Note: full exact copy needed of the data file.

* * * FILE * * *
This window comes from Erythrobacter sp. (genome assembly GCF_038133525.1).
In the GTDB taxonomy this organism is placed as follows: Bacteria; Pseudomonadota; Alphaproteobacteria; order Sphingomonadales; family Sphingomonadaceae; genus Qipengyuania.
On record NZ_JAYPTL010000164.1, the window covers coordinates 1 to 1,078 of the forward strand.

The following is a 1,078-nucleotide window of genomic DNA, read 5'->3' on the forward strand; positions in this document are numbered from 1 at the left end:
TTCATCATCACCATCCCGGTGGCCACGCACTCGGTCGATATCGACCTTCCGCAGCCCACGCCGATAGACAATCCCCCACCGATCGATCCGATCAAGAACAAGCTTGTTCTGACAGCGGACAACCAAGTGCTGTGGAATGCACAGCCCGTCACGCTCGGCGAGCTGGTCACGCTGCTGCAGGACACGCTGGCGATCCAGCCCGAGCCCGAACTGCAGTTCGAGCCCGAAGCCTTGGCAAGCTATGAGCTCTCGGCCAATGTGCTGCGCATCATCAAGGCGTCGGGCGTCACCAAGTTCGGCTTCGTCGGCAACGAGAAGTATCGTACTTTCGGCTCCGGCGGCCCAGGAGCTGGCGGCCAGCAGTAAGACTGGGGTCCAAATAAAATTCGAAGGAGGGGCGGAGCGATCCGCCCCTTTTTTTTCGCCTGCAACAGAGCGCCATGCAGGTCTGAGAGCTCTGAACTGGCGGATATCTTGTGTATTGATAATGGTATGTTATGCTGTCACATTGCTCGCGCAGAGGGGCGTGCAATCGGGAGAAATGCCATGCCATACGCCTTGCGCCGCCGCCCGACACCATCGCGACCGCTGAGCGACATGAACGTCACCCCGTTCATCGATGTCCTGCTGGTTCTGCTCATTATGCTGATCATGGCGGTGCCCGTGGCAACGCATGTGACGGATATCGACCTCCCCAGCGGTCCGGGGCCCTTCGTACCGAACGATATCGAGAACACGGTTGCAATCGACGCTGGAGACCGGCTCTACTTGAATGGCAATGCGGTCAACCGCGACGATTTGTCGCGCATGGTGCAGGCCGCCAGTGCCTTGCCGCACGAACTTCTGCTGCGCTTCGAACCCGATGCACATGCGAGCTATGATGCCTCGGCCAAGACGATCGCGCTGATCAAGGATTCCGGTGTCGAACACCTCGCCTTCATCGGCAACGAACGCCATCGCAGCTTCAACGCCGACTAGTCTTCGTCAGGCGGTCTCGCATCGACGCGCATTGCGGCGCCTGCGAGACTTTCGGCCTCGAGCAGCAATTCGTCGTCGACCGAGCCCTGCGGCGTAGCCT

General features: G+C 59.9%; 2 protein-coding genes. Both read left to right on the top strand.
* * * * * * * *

This window comes from Erythrobacter sp. (genome assembly GCF_038133525.1).
In the GTDB taxonomy this organism is placed as follows: Bacteria; Pseudomonadota; Alphaproteobacteria; order Sphingomonadales; family Sphingomonadaceae; genus Qipengyuania.
On record NZ_JAYPTL010000164.1, the window covers coordinates 1 to 1,078 of the forward strand.

The following is a 1,078-nucleotide window of genomic DNA, read 5'->3' on the forward strand; positions in this document are numbered from 1 at the left end:
TTCATCATCACCATCCCGGTGGCCACGCACTCGGTCGATATCGACCTTCCGCAGCCCACGCCGATAGACAATCCCCCACCGATCGATCCGATCAAGAACAAGCTTGTTCTGACAGCGGACAACCAAGTGCTGTGGAATGCACAGCCCGTCACGCTCGGCGAGCTGGTCACGCTGCTGCAGGACACGCTGGCGATCCAGCCCGAGCCCGAACTGCAGTTCGAGCCCGAAGCCTTGGCAAGCTATGAGCTCTCGGCCAATGTGCTGCGCATCATCAAGGCGTCGGGCGTCACCAAGTTCGGCTTCGTCGGCAACGAGAAGTATCGTACTTTCGGCTCCGGCGGCCCAGGAGCTGGCGGCCAGCAGTAAGACTGGGGTCCAAATAAAATTCGAAGGAGGGGCGGAGCGATCCGCCCCTTTTTTTTCGCCTGCAACAGAGCGCCATGCAGGTCTGAGAGCTCTGAACTGGCGGATATCTTGTGTATTGATAATGGTATGTTATGCTGTCACATTGCTCGCGCAGAGGGGCGTGCAATCGGGAGAAATGCCATGCCATACGCCTTGCGCCGCCGCCCGACACCATCGCGACCGCTGAGCGACATGAACGTCACCCCGTTCATCGATGTCCTGCTGGTTCTGCTCATTATGCTGATCATGGCGGTGCCCGTGGCAACGCATGTGACGGATATCGACCTCCCCAGCGGTCCGGGGCCCTTCGTACCGAACGATATCGAGAACACGGTTGCAATCGACGCTGGAGACCGGCTCTACTTGAATGGCAATGCGGTCAACCGCGACGATTTGTCGCGCATGGTGCAGGCCGCCAGTGCCTTGCCGCACGAACTTCTGCTGCGCTTCGAACCCGATGCACATGCGAGCTATGATGCCTCGGCCAAGACGATCGCGCTGATCAAGGATTCCGGTGTCGAACACCTCGCCTTCATCGGCAACGAACGCCATCGCAGCTTCAACGCCGACTAGTCTTCGTCAGGCGGTCTCGCATCGACGCGCATTGCGGCGCCTGCGAGACTTTCGGCCTCGAGCAGCAATTCGTCGTCGACCGAGCCCTGCGGCGTAGCCT

General features: G+C 59.9%; 2 protein-coding genes. Both read left to right on the top strand.